An interview with Marshall Poe, editor-in-chief of the New Books Network, a rapidly growing platform for podcasts about scholarly works.
John Oliver takes Facebook to task for their seemingly insincere apology advertisements.
Jocelyn Dawson and Rebecca McLeod interview Safiya Noble, author of “Algorithms of Oppression: How Search Engines Reinforce Racism”.
Calling something a “monopoly” has been misleading in many cases, but the new economy may require a complete rethinking of the anti-competitiveness created by intermediaries at scale.
A history of the rise of coercive media suggests that raising barriers to entry may be a remedy. Could a business model shift do most of the work for us?
As we learn more on an almost daily basis about the growing power and influence of social media and Facebook in particular, Alison Mudditt spoke recently with Siva Vaidhyanathan about the intricate relationship between media and democracy, and the critical role that cultural institutions – including scholarship, publishers and libraries – need to play in countering this pernicious hold on our attention.
You can still be manipulated, even when you know you’re being manipulated.
What might the recent backlash to revelations about how Facebook was exploited mean for the scholarly ecosystem?
With so much going on around us, staying informed and sifting through information is more critical than it’s ever been. See how the Chefs stay informed about scholarly communication.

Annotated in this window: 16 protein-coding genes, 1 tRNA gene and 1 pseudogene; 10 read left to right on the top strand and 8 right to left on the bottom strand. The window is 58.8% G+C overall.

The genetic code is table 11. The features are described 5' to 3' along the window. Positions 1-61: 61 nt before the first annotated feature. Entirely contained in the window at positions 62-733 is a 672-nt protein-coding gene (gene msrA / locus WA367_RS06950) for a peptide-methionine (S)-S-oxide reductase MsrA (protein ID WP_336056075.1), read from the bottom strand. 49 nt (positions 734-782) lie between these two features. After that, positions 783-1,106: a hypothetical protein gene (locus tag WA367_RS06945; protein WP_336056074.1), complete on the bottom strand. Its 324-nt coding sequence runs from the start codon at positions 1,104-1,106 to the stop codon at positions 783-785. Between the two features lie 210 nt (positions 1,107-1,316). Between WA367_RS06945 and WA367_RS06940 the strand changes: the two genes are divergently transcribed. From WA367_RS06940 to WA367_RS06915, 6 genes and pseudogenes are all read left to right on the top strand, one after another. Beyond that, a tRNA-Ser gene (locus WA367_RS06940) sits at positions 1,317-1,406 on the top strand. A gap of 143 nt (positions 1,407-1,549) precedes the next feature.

Techno-sociologist Zeynep Tufecki provides a stark view of the potential future of artificial intelligence (AI) and the possible dystopia toward which we are heading.
A recent study of the spread of lies on Twitter is an important advance, but the authors missed a potentially huge factor, and one we can’t ignore.
Over the past decade, the Kitchen has flourished, with more great things to come as we celebrate this important milestone.
We continue to battle the tidal wave of data with a bucket brigade of individual privacy settings. Maybe it’s time to pause and consider a state-level solution, ala Estonia.
Business models that exploit vulnerabilities are unfair. Can a model that aligns producer and consumers help fix the Internet?
With so much broken by the Internet, we may be moving into a mode of fixing things. Are open citations part of the solution, or more of the problem?